Aug. 15, 2015 – Jason Henderson (’96 B.S. fisheries science) creates recipes, supervises a test kitchen, and travels around the country demonstrating fish cookery for the media — all part of his job as vice president of product innovation and head chef for Captain D’s, a regional seafood restaurant chain.
How did he land this fine job? By following his interests. “I didn’t have a master plan,” said Henderson, who grew up in Blacksburg. “I got my first job as a teen because I liked the Hobby Shop’s comic books. The owner put me downstairs, with the aquariums. I got to know recirculating water systems pretty well.”
Henderson was lured into Virginia Tech’s fisheries program after visiting its aquaculture lab, where he recognized familiar recirculating systems. After graduation, while pondering his next move, he worked at Gillie’s Restaurant downtown. In fact, he created a smoked salmon pasta entrée, “Smoked Henderson,” that still appears on the menu.
Henderson realized he liked cooking fish as much as raising them, so he studied at the Culinary Institute of America in New York. For the next several years he traveled — he cooked in Germany, prepared French food at Disney’s Epcot Center, worked as a seafood broker, and helped the U.S. military establish restaurants at bases around the globe.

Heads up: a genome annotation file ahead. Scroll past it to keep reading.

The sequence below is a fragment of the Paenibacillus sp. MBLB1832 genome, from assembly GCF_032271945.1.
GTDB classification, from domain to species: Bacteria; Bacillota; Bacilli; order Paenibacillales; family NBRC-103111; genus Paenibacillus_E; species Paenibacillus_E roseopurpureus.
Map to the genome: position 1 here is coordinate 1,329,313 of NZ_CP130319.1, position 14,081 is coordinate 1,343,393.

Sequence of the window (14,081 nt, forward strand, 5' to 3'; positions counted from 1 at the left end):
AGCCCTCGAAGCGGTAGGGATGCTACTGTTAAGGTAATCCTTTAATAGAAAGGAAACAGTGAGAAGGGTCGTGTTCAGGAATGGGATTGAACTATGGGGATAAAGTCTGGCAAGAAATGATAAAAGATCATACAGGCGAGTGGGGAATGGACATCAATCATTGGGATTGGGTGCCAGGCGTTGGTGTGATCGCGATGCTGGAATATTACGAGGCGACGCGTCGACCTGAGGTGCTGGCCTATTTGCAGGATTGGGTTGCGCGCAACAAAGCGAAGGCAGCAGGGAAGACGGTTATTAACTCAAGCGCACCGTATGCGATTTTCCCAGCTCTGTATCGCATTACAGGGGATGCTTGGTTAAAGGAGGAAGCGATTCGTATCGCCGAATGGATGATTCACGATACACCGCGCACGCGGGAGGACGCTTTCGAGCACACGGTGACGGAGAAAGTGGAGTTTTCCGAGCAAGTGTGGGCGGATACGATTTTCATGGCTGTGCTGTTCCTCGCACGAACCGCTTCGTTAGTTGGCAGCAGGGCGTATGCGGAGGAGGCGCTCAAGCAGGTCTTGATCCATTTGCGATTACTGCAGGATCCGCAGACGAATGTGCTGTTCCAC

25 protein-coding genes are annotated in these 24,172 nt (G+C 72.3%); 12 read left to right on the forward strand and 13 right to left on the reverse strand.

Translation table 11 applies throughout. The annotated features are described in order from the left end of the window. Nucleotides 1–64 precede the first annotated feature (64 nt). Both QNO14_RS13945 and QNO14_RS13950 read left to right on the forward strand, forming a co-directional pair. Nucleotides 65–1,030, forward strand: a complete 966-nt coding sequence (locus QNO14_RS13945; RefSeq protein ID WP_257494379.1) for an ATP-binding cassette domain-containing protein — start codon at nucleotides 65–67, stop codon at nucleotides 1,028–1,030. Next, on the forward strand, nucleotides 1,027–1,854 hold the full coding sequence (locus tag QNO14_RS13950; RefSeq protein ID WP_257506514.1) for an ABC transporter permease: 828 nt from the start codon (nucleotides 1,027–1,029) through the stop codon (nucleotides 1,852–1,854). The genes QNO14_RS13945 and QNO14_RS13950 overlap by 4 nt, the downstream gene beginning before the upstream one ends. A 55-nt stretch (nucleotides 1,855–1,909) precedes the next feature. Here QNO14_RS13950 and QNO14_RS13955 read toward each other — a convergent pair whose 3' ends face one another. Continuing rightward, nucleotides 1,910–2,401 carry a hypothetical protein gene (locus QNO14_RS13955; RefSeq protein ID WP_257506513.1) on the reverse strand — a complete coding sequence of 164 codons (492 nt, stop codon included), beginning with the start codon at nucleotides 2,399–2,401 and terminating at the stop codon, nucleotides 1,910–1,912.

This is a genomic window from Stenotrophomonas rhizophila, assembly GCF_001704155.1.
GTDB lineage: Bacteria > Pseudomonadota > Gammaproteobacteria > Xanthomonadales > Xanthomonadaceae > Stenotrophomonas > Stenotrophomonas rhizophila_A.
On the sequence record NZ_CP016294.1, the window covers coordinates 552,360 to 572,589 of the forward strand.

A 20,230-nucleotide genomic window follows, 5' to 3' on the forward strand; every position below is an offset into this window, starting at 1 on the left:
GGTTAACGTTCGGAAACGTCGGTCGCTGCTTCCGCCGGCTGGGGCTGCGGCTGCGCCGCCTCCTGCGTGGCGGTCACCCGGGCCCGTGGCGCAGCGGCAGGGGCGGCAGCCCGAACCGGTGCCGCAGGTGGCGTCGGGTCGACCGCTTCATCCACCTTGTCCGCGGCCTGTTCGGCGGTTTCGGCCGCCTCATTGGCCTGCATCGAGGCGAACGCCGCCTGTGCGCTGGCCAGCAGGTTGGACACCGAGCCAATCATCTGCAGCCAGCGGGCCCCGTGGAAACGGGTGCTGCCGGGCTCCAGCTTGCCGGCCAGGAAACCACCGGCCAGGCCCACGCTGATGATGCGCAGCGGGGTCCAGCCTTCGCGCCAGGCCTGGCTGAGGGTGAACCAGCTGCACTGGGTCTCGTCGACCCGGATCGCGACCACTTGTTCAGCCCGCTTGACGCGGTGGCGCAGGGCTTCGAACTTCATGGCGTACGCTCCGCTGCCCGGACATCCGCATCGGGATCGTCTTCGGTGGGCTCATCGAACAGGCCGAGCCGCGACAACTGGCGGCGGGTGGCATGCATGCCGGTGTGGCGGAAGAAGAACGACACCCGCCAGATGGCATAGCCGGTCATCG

He then worked as a research and development chef for Applebee’s and AMC Theaters before joining the management team at Captain D’s three years ago. The chain, based in Nashville, has 510 restaurants, mostly in the Southeast. He also served as president of the International Corporate Chefs Association.
Henderson is glad to be concentrating on fish. Although many Americans may not yet recognize all the health benefits of seafood, he sees a big potential for growth in fish consumption. “Eating seafood twice a week reduces your risk of dying from heart disease by 36 percent,” he said, citing statistics from the Seafood Nutrition Partnership.
Captain D’s serves a mix of wild-caught and farm-raised fish, and Henderson vouches for the quality of all the fish, much of it Alaskan pollock. The restaurants also use regionally farmed catfish, tilapia, white fish, and shrimp. “We’re known for our battered fish,” Henderson said. “People in the Southeast also like things breaded in cornmeal and fried, with a bit of Cajun spice.”
But Captain D’s customers also like variety, and this keeps Henderson and his staff busy experimenting with the likes of parmesan encrusted tilapia, lobster bites, and grilled fish with rosemary sugarcane dressing or Bourbon glaze. The company’s new “D-Lite Meals” feature five meals under 500 calories, sparking a 25 percent increase in grilled menu items.
And when something new appears on the menu, it’s often promoted on table-tent cards bearing Henderson’s picture. With his media appearances, cooking demos, and his family-friendly foods like Crab Bites and Funnel Cake Stix, Henderson has become an integral part of the friendly face of Captain D’s.